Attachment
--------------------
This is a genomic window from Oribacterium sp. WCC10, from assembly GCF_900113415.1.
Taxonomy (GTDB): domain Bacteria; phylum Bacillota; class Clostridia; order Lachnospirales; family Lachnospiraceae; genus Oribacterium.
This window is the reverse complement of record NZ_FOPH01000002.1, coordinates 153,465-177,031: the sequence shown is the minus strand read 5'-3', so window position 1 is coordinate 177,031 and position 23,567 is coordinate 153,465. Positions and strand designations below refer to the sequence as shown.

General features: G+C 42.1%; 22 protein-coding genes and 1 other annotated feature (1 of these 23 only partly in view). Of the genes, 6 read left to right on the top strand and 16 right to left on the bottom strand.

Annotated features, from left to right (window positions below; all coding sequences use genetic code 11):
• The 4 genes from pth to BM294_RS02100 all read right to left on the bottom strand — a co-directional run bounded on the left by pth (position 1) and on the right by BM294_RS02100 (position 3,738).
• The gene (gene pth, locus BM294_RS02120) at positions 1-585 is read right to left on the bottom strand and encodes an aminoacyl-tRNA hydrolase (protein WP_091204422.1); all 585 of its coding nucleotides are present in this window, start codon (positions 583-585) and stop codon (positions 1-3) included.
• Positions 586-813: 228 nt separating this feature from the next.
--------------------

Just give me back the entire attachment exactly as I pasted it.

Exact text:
This is a genomic window from Oribacterium sp. WCC10, from assembly GCF_900113415.1.
Taxonomy (GTDB): domain Bacteria; phylum Bacillota; class Clostridia; order Lachnospirales; family Lachnospiraceae; genus Oribacterium.
This window is the reverse complement of record NZ_FOPH01000002.1, coordinates 153,465-177,031: the sequence shown is the minus strand read 5'-3', so window position 1 is coordinate 177,031 and position 23,567 is coordinate 153,465. Positions and strand designations below refer to the sequence as shown.

General features: G+C 42.1%; 22 protein-coding genes and 1 other annotated feature (1 of these 23 only partly in view). Of the genes, 6 read left to right on the top strand and 16 right to left on the bottom strand.

Annotated features, from left to right (window positions below; all coding sequences use genetic code 11):
• The 4 genes from pth to BM294_RS02100 all read right to left on the bottom strand — a co-directional run bounded on the left by pth (position 1) and on the right by BM294_RS02100 (position 3,738).
• The gene (gene pth, locus BM294_RS02120) at positions 1-585 is read right to left on the bottom strand and encodes an aminoacyl-tRNA hydrolase (protein WP_091204422.1); all 585 of its coding nucleotides are present in this window, start codon (positions 583-585) and stop codon (positions 1-3) included.
• Positions 586-813: 228 nt separating this feature from the next.